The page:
Create a working definition of 'egalitarianism'

The State Library's Dome Centenary celebrates not just the construction of the domed La Trobe Reading Room, but also the significance of the egalitarian ideals which underpin the Library's founding.

In this activity, explore the meaning of 'egalitarianism' to introduce students to the history of social movements in Victoria. Compose a working definition and create a graffiti board for students to display their definitions.

This activity is linked to the Defining moments inquiry unit and is targeted at students in Year 9.

Tuning in

  • Play a game of Balderdash to encourage lateral thinking by presenting two students with cards on which you've written false definitions of a topical term (such as emancipation, prepotent or commensurate), and giving one student a card with the correct definition. The class must listen to the definitions and decide who is full of 'balderdash' and who is telling the truth. 
  • Introduce the term egalitarianism and record the definition in large print on a topic graffiti board.


  • Ask students to sit in a circle.
  • In the centre of the circle, place a piece of card on which you've written this sentence: 'In most practical ways, Australia is an egalitarian society.' (Source: Department of Foreign Affairs and Trade)
  • Ask students if they agree with this statement. Why? Why not?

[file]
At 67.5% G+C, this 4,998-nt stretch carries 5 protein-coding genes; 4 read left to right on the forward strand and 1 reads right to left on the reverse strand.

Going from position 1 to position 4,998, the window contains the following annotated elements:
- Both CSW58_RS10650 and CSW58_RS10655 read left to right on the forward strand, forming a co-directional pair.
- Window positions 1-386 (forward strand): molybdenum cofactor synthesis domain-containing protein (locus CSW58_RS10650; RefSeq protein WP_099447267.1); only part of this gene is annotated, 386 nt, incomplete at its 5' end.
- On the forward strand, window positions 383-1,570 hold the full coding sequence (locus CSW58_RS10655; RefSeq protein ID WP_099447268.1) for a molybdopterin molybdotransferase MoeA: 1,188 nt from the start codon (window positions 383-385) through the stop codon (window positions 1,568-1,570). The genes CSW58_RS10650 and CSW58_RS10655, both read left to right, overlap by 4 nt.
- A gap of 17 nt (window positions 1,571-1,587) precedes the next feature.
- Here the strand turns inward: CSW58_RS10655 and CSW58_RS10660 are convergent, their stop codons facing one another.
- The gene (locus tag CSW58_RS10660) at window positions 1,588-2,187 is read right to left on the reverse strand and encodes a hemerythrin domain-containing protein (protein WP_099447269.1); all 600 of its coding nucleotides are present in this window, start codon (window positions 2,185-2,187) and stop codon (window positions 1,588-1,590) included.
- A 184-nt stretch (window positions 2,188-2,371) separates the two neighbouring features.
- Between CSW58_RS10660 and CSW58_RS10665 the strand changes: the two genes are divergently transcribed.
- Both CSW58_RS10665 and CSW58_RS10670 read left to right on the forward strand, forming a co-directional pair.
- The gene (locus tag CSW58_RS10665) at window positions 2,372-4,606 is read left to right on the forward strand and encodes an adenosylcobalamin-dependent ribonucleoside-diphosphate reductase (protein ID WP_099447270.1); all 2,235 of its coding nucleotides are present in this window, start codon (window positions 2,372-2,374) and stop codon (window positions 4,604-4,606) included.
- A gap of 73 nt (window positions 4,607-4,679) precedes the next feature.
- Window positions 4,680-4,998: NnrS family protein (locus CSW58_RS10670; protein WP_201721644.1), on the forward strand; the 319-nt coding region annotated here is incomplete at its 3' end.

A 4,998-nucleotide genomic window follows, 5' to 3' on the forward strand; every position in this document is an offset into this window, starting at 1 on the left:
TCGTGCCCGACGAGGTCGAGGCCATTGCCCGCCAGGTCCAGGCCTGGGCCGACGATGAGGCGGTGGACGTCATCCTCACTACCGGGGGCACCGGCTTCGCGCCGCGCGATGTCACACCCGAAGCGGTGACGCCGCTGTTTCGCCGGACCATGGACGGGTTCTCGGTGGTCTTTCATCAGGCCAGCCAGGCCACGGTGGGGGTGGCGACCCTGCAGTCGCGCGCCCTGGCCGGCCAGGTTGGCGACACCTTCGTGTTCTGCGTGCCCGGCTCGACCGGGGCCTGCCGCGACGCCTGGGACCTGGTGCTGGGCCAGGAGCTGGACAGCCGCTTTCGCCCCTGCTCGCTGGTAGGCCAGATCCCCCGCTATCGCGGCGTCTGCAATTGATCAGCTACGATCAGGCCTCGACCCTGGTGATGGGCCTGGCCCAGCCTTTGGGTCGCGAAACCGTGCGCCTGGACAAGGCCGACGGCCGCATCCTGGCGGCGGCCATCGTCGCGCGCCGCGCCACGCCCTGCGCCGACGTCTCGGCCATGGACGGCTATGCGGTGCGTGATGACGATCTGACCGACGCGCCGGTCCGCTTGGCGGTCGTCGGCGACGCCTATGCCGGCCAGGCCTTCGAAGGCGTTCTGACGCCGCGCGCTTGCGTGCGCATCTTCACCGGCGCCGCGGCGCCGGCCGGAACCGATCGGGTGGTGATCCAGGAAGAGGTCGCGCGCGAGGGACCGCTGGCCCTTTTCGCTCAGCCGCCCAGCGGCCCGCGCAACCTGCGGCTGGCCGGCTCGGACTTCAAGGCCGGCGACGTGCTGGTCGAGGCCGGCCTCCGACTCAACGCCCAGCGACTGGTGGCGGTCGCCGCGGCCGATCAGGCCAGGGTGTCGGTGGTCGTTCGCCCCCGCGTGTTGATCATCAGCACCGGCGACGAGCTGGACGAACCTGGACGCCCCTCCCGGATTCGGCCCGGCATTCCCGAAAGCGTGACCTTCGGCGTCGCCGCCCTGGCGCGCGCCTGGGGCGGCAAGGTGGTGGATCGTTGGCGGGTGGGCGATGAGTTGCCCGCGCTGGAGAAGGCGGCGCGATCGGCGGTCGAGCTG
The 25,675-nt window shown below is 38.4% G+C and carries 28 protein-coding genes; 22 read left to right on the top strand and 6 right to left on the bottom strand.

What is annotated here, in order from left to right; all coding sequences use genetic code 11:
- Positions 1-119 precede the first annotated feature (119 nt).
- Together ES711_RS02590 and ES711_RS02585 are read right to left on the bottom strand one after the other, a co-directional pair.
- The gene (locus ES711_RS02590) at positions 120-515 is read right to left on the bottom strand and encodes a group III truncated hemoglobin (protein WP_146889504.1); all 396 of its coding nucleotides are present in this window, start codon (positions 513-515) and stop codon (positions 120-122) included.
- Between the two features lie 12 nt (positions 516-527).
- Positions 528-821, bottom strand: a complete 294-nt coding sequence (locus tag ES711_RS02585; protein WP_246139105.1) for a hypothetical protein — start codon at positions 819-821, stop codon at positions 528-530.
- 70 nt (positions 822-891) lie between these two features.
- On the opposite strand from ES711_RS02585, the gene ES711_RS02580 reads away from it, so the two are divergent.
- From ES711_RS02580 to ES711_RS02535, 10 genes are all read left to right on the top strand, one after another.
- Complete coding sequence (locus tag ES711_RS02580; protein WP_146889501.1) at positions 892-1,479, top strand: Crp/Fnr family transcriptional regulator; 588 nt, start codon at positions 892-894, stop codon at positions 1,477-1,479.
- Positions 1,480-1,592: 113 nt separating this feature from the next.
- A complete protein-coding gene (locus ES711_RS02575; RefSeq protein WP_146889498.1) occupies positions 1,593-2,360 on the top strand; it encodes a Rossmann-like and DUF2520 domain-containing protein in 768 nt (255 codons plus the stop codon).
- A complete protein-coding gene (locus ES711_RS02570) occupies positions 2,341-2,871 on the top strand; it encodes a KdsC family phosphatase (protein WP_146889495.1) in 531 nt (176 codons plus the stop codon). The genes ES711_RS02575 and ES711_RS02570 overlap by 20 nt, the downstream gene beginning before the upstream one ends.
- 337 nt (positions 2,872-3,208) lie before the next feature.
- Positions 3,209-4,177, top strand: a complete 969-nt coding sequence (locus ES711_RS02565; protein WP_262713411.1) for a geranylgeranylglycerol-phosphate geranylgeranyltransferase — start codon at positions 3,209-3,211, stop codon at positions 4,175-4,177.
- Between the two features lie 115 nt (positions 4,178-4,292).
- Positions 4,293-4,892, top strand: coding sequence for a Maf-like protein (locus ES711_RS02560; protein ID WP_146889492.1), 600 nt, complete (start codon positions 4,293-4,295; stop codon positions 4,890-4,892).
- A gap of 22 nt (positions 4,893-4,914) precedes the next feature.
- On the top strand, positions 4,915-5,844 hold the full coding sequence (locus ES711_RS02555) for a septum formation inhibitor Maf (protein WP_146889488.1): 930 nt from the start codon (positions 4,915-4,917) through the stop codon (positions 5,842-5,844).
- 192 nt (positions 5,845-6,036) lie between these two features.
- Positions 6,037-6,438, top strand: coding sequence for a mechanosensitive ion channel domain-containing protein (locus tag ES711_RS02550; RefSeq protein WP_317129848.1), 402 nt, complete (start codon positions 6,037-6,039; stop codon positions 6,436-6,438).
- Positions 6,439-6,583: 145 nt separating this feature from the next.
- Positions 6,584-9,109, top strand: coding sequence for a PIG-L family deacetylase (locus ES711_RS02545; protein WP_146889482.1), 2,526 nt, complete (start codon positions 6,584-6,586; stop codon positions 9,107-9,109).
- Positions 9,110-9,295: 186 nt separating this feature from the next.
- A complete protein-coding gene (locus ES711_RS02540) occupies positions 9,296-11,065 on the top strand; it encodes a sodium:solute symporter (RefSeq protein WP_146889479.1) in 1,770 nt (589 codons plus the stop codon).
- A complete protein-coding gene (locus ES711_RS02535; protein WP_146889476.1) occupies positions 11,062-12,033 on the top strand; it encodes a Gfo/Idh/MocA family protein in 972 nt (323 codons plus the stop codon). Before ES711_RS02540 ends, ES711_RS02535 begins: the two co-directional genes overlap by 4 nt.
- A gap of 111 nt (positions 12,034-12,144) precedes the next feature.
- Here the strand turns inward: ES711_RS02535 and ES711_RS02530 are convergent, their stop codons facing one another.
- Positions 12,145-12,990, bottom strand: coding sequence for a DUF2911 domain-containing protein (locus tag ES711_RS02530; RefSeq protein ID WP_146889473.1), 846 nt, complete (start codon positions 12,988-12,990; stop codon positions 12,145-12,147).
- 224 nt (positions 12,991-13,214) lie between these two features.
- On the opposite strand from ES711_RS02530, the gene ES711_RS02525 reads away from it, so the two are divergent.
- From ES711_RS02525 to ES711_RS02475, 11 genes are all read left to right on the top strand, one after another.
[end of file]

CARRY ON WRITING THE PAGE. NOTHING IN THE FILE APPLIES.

• Download, print and cut out the 12 statements listed on the document at the bottom of this page.
  • In pairs, provide students with one statement. Have them read it aloud to the group. 
  • Ask students to consider how strongly their statement offers evidence of Australia as an egalitarian society. Invite them to place their statement closer to the centre of the circle if they believe it is highly supportive of the provocation or further away if they believe it is contrary to the provocation. 
  • Facilitate student discussion using impartial prompts like, 'Can you tell us more about that?', 'Who can build on what (name) has said?', 'Does anyone view this differently?', 'Is there more to this story than the statement tells us?', 'What do you understand of this issue?', 'What questions are coming up?' Invite students to record their knowledge, questions and thoughts on the graffiti board as the discussion continues.
  • Challenge the group further by watching contemporary advertisements that promote equality in Australia. These might include Oxfam's Close the gap call for Indigenous equality, Get Up’s campaigns for essential services funding and marriage equality, and The Smith Family's education campaign.


  • Allow students five minutes to construct a succinct headline that summarises their understanding of egalitarianism.
  • Ask students to read aloud their headlines before adding them to the graffiti board.
  • Reflect on the definition of egalitarianism. Do we need to add, subtract or revise this definition to suit our shared understanding? As a class, create a working definition of 'egalitarianism in contemporary Australia'. Record this on the graffiti board.